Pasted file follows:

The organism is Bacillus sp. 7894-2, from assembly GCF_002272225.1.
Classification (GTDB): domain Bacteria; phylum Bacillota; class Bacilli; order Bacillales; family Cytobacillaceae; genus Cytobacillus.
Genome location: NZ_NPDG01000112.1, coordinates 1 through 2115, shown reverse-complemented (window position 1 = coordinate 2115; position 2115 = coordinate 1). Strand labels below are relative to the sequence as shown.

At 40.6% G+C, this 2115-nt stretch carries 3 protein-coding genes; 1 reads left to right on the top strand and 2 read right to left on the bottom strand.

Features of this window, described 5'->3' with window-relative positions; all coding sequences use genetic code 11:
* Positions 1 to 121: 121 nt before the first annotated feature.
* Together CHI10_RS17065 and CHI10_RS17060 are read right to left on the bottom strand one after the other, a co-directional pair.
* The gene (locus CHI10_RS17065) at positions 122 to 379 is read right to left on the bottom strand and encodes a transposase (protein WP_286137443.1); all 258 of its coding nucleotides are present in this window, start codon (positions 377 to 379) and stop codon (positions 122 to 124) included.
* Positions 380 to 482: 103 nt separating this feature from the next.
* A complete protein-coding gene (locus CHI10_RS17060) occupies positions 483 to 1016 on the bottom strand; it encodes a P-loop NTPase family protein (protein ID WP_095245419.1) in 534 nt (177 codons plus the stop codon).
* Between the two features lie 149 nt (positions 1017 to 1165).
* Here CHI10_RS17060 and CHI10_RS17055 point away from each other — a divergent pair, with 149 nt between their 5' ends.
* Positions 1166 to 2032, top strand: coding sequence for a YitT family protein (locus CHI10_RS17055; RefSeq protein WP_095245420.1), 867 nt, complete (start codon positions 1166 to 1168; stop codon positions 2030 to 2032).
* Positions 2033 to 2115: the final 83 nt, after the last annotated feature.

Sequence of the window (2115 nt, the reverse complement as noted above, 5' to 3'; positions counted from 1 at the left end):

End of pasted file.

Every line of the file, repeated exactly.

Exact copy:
The organism is Bacillus sp. 7894-2, from assembly GCF_002272225.1.
Classification (GTDB): domain Bacteria; phylum Bacillota; class Bacilli; order Bacillales; family Cytobacillaceae; genus Cytobacillus.
Genome location: NZ_NPDG01000112.1, coordinates 1 through 2115, shown reverse-complemented (window position 1 = coordinate 2115; position 2115 = coordinate 1). Strand labels below are relative to the sequence as shown.

At 40.6% G+C, this 2115-nt stretch carries 3 protein-coding genes; 1 reads left to right on the top strand and 2 read right to left on the bottom strand.

Features of this window, described 5'->3' with window-relative positions; all coding sequences use genetic code 11:
* Positions 1 to 121: 121 nt before the first annotated feature.
* Together CHI10_RS17065 and CHI10_RS17060 are read right to left on the bottom strand one after the other, a co-directional pair.
* The gene (locus CHI10_RS17065) at positions 122 to 379 is read right to left on the bottom strand and encodes a transposase (protein WP_286137443.1); all 258 of its coding nucleotides are present in this window, start codon (positions 377 to 379) and stop codon (positions 122 to 124) included.
* Positions 380 to 482: 103 nt separating this feature from the next.
* A complete protein-coding gene (locus CHI10_RS17060) occupies positions 483 to 1016 on the bottom strand; it encodes a P-loop NTPase family protein (protein ID WP_095245419.1) in 534 nt (177 codons plus the stop codon).
* Between the two features lie 149 nt (positions 1017 to 1165).
* Here CHI10_RS17060 and CHI10_RS17055 point away from each other — a divergent pair, with 149 nt between their 5' ends.
* Positions 1166 to 2032, top strand: coding sequence for a YitT family protein (locus CHI10_RS17055; RefSeq protein WP_095245420.1), 867 nt, complete (start codon positions 1166 to 1168; stop codon positions 2030 to 2032).
* Positions 2033 to 2115: the final 83 nt, after the last annotated feature.

Sequence of the window (2115 nt, the reverse complement as noted above, 5' to 3'; positions counted from 1 at the left end):